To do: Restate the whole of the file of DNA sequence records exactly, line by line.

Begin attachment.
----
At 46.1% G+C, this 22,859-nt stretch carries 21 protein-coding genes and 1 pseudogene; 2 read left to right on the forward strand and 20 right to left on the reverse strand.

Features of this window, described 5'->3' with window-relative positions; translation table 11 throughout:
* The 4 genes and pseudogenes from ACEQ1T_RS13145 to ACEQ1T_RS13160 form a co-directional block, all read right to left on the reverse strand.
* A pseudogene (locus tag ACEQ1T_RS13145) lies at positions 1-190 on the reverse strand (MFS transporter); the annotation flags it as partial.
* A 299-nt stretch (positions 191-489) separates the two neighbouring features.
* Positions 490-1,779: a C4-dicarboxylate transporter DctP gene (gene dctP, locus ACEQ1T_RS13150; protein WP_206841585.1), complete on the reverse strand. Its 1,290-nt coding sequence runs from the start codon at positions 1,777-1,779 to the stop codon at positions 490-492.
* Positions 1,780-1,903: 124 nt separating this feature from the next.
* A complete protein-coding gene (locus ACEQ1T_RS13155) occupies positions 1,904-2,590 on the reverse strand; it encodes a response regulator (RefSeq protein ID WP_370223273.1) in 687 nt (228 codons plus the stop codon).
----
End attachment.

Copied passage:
At 46.1% G+C, this 22,859-nt stretch carries 21 protein-coding genes and 1 pseudogene; 2 read left to right on the forward strand and 20 right to left on the reverse strand.

Features of this window, described 5'->3' with window-relative positions; translation table 11 throughout:
* The 4 genes and pseudogenes from ACEQ1T_RS13145 to ACEQ1T_RS13160 form a co-directional block, all read right to left on the reverse strand.
* A pseudogene (locus tag ACEQ1T_RS13145) lies at positions 1-190 on the reverse strand (MFS transporter); the annotation flags it as partial.
* A 299-nt stretch (positions 191-489) separates the two neighbouring features.
* Positions 490-1,779: a C4-dicarboxylate transporter DctP gene (gene dctP, locus ACEQ1T_RS13150; protein WP_206841585.1), complete on the reverse strand. Its 1,290-nt coding sequence runs from the start codon at positions 1,777-1,779 to the stop codon at positions 490-492.
* Positions 1,780-1,903: 124 nt separating this feature from the next.
* A complete protein-coding gene (locus ACEQ1T_RS13155) occupies positions 1,904-2,590 on the reverse strand; it encodes a response regulator (RefSeq protein ID WP_370223273.1) in 687 nt (228 codons plus the stop codon).